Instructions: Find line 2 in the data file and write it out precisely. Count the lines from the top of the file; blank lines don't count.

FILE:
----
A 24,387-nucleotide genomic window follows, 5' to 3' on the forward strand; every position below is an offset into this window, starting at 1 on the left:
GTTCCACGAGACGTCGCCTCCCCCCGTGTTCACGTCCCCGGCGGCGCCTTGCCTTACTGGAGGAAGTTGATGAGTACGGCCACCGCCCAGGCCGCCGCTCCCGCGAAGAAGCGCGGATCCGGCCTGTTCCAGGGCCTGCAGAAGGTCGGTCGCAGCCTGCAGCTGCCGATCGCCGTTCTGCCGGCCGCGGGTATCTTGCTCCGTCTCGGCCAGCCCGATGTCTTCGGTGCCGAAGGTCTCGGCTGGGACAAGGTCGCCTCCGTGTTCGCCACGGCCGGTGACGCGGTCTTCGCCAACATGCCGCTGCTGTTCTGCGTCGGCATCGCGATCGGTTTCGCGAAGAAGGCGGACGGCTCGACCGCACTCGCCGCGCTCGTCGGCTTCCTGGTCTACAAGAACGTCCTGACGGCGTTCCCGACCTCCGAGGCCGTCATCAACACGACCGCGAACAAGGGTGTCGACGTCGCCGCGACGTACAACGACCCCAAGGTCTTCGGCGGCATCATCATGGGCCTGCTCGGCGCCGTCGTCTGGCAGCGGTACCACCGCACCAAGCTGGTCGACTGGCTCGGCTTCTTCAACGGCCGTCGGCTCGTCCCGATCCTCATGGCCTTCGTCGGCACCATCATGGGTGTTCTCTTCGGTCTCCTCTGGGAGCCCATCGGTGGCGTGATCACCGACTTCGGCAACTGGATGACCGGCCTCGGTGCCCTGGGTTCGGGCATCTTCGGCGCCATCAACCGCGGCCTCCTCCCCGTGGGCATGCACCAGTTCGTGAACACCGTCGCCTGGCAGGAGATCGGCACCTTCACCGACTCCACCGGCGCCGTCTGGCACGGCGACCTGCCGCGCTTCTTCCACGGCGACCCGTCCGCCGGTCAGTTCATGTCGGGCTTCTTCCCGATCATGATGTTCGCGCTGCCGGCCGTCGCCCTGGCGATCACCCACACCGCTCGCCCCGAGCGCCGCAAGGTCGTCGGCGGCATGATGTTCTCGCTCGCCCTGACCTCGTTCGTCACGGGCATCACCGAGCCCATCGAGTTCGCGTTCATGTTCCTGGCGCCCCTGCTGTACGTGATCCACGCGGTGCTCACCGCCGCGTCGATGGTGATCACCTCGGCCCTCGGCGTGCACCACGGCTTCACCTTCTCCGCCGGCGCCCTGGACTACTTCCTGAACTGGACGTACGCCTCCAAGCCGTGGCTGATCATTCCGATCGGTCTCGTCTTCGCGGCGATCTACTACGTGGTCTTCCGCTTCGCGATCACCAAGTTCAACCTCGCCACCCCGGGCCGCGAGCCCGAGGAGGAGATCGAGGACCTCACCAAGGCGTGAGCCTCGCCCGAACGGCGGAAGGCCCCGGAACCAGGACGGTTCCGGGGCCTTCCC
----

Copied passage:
GTTCCACGAGACGTCGCCTCCCCCCGTGTTCACGTCCCCGGCGGCGCCTTGCCTTACTGGAGGAAGTTGATGAGTACGGCCACCGCCCAGGCCGCCGCTCCCGCGAAGAAGCGCGGATCCGGCCTGTTCCAGGGCCTGCAGAAGGTCGGTCGCAGCCTGCAGCTGCCGATCGCCGTTCTGCCGGCCGCGGGTATCTTGCTCCGTCTCGGCCAGCCCGATGTCTTCGGTGCCGAAGGTCTCGGCTGGGACAAGGTCGCCTCCGTGTTCGCCACGGCCGGTGACGCGGTCTTCGCCAACATGCCGCTGCTGTTCTGCGTCGGCATCGCGATCGGTTTCGCGAAGAAGGCGGACGGCTCGACCGCACTCGCCGCGCTCGTCGGCTTCCTGGTCTACAAGAACGTCCTGACGGCGTTCCCGACCTCCGAGGCCGTCATCAACACGACCGCGAACAAGGGTGTCGACGTCGCCGCGACGTACAACGACCCCAAGGTCTTCGGCGGCATCATCATGGGCCTGCTCGGCGCCGTCGTCTGGCAGCGGTACCACCGCACCAAGCTGGTCGACTGGCTCGGCTTCTTCAACGGCCGTCGGCTCGTCCCGATCCTCATGGCCTTCGTCGGCACCATCATGGGTGTTCTCTTCGGTCTCCTCTGGGAGCCCATCGGTGGCGTGATCACCGACTTCGGCAACTGGATGACCGGCCTCGGTGCCCTGGGTTCGGGCATCTTCGGCGCCATCAACCGCGGCCTCCTCCCCGTGGGCATGCACCAGTTCGTGAACACCGTCGCCTGGCAGGAGATCGGCACCTTCACCGACTCCACCGGCGCCGTCTGGCACGGCGACCTGCCGCGCTTCTTCCACGGCGACCCGTCCGCCGGTCAGTTCATGTCGGGCTTCTTCCCGATCATGATGTTCGCGCTGCCGGCCGTCGCCCTGGCGATCACCCACACCGCTCGCCCCGAGCGCCGCAAGGTCGTCGGCGGCATGATGTTCTCGCTCGCCCTGACCTCGTTCGTCACGGGCATCACCGAGCCCATCGAGTTCGCGTTCATGTTCCTGGCGCCCCTGCTGTACGTGATCCACGCGGTGCTCACCGCCGCGTCGATGGTGATCACCTCGGCCCTCGGCGTGCACCACGGCTTCACCTTCTCCGCCGGCGCCCTGGACTACTTCCTGAACTGGACGTACGCCTCCAAGCCGTGGCTGATCATTCCGATCGGTCTCGTCTTCGCGGCGATCTACTACGTGGTCTTCCGCTTCGCGATCACCAAGTTCAACCTCGCCACCCCGGGCCGCGAGCCCGAGGAGGAGATCGAGGACCTCACCAAGGCGTGAGCCTCGCCCGAACGGCGGAAGGCCCCGGAACCAGGACGGTTCCGGGGCCTTCCC